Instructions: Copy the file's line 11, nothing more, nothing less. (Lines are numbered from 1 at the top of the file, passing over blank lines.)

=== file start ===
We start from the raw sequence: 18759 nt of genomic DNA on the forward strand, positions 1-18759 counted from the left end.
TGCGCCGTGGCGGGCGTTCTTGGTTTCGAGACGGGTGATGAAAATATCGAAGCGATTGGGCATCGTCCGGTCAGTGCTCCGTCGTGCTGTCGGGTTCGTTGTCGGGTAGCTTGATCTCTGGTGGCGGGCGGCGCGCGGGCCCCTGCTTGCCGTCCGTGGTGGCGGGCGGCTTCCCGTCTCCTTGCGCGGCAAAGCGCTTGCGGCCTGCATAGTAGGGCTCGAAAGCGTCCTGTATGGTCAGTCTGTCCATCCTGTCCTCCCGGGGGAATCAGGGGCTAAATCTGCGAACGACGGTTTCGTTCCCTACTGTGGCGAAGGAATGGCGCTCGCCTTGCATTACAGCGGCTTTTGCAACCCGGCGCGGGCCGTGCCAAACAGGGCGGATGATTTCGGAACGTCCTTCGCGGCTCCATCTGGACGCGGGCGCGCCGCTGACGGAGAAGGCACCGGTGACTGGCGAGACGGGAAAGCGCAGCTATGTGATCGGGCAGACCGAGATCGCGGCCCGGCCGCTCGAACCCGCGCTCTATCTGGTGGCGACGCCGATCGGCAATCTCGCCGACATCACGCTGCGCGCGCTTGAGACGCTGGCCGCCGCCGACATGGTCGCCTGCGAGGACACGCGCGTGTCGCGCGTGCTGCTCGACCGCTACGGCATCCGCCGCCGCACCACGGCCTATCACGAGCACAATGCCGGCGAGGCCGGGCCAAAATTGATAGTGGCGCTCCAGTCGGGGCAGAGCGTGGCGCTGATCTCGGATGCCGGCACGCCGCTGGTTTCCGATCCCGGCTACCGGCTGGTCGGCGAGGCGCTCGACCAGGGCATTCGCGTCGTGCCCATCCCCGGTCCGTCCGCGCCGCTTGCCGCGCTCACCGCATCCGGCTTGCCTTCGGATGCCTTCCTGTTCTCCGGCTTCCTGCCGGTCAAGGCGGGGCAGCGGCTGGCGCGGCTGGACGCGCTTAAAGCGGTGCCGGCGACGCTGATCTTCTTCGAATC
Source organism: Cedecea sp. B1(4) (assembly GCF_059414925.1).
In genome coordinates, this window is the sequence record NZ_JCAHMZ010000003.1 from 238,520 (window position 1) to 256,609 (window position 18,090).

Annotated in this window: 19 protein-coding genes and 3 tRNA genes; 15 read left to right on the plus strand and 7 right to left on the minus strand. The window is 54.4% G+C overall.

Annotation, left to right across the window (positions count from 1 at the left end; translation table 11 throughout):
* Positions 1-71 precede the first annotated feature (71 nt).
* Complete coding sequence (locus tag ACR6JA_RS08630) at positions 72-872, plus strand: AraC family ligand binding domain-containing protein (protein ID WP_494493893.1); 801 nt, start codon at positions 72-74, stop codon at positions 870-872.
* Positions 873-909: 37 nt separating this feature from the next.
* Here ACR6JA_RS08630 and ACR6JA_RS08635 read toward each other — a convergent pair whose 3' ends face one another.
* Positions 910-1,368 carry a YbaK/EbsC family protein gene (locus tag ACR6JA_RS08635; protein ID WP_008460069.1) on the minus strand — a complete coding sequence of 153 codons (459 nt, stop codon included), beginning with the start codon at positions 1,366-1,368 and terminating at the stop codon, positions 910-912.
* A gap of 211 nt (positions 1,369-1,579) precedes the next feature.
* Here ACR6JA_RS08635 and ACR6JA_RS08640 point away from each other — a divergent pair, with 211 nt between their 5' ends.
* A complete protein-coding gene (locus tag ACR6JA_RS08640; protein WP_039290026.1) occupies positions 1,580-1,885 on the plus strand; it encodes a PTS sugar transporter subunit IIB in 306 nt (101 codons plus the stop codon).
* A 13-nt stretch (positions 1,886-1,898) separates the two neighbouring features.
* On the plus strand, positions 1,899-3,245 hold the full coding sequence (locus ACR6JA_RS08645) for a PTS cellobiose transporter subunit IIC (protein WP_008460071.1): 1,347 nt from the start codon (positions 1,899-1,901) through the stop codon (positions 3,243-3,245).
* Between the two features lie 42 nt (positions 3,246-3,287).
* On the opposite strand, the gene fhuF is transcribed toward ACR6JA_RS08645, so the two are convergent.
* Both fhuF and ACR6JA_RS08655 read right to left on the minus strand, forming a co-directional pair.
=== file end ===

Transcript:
* Positions 910-1,368 carry a YbaK/EbsC family protein gene (locus tag ACR6JA_RS08635; protein ID WP_008460069.1) on the minus strand — a complete coding sequence of 153 codons (459 nt, stop codon included), beginning with the start codon at positions 1,366-1,368 and terminating at the stop codon, positions 910-912.